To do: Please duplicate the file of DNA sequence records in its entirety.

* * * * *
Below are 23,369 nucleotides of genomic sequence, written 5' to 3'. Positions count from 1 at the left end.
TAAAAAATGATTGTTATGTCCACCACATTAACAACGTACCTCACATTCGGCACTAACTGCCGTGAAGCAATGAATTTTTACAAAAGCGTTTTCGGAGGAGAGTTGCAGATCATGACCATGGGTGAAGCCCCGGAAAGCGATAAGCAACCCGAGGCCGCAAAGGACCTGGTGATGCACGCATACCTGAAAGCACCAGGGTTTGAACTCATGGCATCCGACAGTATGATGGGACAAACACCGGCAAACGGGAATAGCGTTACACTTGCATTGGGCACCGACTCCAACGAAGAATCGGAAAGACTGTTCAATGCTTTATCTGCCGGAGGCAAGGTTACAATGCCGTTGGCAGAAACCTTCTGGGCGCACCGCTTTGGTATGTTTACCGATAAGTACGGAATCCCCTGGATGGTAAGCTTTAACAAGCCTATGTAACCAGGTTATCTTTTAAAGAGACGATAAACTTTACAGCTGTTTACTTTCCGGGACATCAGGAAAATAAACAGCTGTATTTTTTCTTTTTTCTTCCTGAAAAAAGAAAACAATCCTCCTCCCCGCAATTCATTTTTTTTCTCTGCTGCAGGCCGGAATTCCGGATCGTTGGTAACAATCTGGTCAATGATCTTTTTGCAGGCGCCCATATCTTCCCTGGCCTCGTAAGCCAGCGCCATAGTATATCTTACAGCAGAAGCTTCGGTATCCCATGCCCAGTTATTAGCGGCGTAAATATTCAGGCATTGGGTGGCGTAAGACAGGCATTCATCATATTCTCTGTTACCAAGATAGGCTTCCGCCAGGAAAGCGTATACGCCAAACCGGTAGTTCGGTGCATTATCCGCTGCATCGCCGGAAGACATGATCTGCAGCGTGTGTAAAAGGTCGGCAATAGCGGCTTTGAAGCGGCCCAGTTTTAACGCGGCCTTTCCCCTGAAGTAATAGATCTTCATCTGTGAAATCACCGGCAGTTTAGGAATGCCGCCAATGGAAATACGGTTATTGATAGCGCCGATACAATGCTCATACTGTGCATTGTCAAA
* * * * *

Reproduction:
Below are 23,369 nucleotides of genomic sequence, written 5' to 3'. Positions count from 1 at the left end.
TAAAAAATGATTGTTATGTCCACCACATTAACAACGTACCTCACATTCGGCACTAACTGCCGTGAAGCAATGAATTTTTACAAAAGCGTTTTCGGAGGAGAGTTGCAGATCATGACCATGGGTGAAGCCCCGGAAAGCGATAAGCAACCCGAGGCCGCAAAGGACCTGGTGATGCACGCATACCTGAAAGCACCAGGGTTTGAACTCATGGCATCCGACAGTATGATGGGACAAACACCGGCAAACGGGAATAGCGTTACACTTGCATTGGGCACCGACTCCAACGAAGAATCGGAAAGACTGTTCAATGCTTTATCTGCCGGAGGCAAGGTTACAATGCCGTTGGCAGAAACCTTCTGGGCGCACCGCTTTGGTATGTTTACCGATAAGTACGGAATCCCCTGGATGGTAAGCTTTAACAAGCCTATGTAACCAGGTTATCTTTTAAAGAGACGATAAACTTTACAGCTGTTTACTTTCCGGGACATCAGGAAAATAAACAGCTGTATTTTTTCTTTTTTCTTCCTGAAAAAAGAAAACAATCCTCCTCCCCGCAATTCATTTTTTTTCTCTGCTGCAGGCCGGAATTCCGGATCGTTGGTAACAATCTGGTCAATGATCTTTTTGCAGGCGCCCATATCTTCCCTGGCCTCGTAAGCCAGCGCCATAGTATATCTTACAGCAGAAGCTTCGGTATCCCATGCCCAGTTATTAGCGGCGTAAATATTCAGGCATTGGGTGGCGTAAGACAGGCATTCATCATATTCTCTGTTACCAAGATAGGCTTCCGCCAGGAAAGCGTATACGCCAAACCGGTAGTTCGGTGCATTATCCGCTGCATCGCCGGAAGACATGATCTGCAGCGTGTGTAAAAGGTCGGCAATAGCGGCTTTGAAGCGGCCCAGTTTTAACGCGGCCTTTCCCCTGAAGTAATAGATCTTCATCTGTGAAATCACCGGCAGTTTAGGAATGCCGCCAATGGAAATACGGTTATTGATAGCGCCGATACAATGCTCATACTGTGCATTGTCAAA